Tilting at Windmills

January/February 2013 Petraus’s demands … Fox News’s GOP ambitions … Washington’s merry-go-round

By Charles Peters

Fox as campaign HQ
I also want to say a kind word for Bob Woodward, whose recent book I was definitely not kind to in our last issue. I could kiss him for his revelation that Roger Ailes, the head of Fox News, had one of his minions present David Petraeus with this proposal: if the general would enter the race for the Republican nomination in 2012, Ailes would manage the campaign. And Ailes’s boss, Rupert Murdoch, would finance it.

If this news becomes widely known, as is my hope, it seems likely that Ailes will no longer be able to get away with proclaiming that Fox is “fair and balanced.” And that development, given the power of Ailes and Fox, seems totally desirable to me. It is comparable to Karl Rove’s failure to elect more than two-thirds of the candidates he supported in November. I have feared Rove and Ailes more than any of the other Republican gurus because they combine cleverness and cynicism in a truly dangerous way.

Obama’s party loyalty
I’ve been working on a book about how Washington and the country have changed in my lifetime. Since I recently celebrated my eighty-sixth birthday, that covers a considerable span of modern American history.

One of the more consistent truths of that long run has been that the Democrats have been right and the Republicans wrong, most of the time. This helps explain my disappointment in Barack Obama’s failure to campaign for congressional Democrats and his seeming lack of interest in building the party and pointing with pride at its record. In campaign speech after campaign speech, he failed to mention local Democratic candidates. Sometimes, of course, his own dubious popularity in the area made that a wise choice, but on the whole, it meant that he was depriving his fellow Democrats of the support that might have helped them regain the House in 2012.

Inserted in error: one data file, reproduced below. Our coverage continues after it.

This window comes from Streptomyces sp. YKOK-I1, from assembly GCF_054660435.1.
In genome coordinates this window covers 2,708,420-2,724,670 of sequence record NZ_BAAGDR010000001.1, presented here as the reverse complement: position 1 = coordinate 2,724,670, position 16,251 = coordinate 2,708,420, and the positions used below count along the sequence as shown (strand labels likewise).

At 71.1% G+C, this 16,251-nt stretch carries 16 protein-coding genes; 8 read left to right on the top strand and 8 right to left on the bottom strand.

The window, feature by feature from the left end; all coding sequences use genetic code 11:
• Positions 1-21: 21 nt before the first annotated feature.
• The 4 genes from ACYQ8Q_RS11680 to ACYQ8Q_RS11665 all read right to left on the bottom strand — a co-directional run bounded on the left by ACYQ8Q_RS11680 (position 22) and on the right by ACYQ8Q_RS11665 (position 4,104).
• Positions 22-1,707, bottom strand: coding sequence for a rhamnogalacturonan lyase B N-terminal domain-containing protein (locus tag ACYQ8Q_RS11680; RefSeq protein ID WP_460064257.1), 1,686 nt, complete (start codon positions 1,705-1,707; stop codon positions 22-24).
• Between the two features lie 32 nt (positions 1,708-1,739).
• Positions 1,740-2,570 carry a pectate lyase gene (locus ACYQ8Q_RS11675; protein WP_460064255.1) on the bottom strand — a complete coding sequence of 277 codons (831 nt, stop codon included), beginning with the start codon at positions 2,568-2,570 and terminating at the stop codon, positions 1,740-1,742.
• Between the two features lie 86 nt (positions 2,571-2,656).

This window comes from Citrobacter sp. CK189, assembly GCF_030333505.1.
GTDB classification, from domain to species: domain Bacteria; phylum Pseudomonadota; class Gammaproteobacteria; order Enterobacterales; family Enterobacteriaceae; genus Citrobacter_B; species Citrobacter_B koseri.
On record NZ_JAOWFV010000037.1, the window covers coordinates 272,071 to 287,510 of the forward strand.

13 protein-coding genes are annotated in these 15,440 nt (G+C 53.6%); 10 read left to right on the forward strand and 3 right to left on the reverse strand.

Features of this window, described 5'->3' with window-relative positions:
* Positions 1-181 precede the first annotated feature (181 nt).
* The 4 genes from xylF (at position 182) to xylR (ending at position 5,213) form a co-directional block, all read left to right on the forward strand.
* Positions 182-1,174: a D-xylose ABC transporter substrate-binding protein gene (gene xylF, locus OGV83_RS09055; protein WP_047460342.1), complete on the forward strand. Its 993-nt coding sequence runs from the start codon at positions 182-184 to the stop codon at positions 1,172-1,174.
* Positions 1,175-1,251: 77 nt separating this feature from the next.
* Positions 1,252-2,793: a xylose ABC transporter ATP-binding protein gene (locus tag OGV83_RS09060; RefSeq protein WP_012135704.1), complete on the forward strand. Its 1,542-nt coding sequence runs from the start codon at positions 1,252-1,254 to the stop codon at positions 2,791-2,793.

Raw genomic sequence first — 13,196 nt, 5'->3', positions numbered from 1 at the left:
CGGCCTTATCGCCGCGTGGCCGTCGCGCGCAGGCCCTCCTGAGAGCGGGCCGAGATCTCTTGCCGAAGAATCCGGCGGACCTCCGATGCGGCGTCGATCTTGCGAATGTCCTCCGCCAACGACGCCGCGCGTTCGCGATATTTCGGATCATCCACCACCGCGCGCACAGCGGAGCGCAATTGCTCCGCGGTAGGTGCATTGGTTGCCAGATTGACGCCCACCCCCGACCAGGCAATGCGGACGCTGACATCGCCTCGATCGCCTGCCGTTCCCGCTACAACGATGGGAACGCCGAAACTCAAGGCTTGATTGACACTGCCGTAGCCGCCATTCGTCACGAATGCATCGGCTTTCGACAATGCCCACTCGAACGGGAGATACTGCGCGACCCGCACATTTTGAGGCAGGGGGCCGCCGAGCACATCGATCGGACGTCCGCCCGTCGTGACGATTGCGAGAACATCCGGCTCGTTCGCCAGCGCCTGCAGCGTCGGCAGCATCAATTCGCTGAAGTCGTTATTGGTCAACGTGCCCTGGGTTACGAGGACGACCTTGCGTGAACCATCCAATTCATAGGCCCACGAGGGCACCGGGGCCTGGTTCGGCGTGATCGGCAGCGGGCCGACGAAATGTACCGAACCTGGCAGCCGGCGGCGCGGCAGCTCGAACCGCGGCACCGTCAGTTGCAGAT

More importantly, I’m disappointed in his failure to inspire his droves of idealistic supporters to become active in party affairs—to help nominate good candidates in 2014, for example, and not repeat their mistake, almost tragic in its consequences, of sitting on their hands in 2010 and letting the Know-Nothings gain control of the House. I’m afraid Obama’s tendency here reflects a larger trend of growing individualism in America, where it’s how many Facebook friends or Twitter followers I have.

How many times have you heard someone smugly declare, “I vote for the person, not the party.” That may be right if you’re well informed about the candidates. But the less you know about them, the more relevant party becomes in determining your choice. Who will control your state legislature? Who will control the Congress and chair its committees? Who will pass or fail to pass the laws that will make a real difference in your life?

Charles Peters is the founding editor of the Washington Monthly and the author of a new book on Lyndon B. Johnson published by Times Books.

Comments

  • Richard Fox on January 15, 2013 2:57 PM:

    Regarding your item about AARP and Medicare, medical providers agree as a condition of participating in any insurance to accept what the insurance authorizes as total payment for a bill. This works the same with Medicare as with any private insurance. Therefore the difference between what Medicare pays and what it authorizes becomes the total amount owed. There is no "gap" as you imply.

  • Sparky Satori on February 21, 2013 4:04 PM:

    "...is more accurate than his movie JFK, in which he wove a few remotely plausible facts into an absurdly vast conspiracy to explain the assassination of John Kennedy."

    Why is it that those who have never bothered to acquaint themselves with the "facts" expect to be taken seriously when they pontificate about which among them are "plausible?"

    Oliver Stone got more right than wrong in JFK, but in order to know that, one would have to read more than just the Warren Commission Report, which is apparently where your own education on this ended.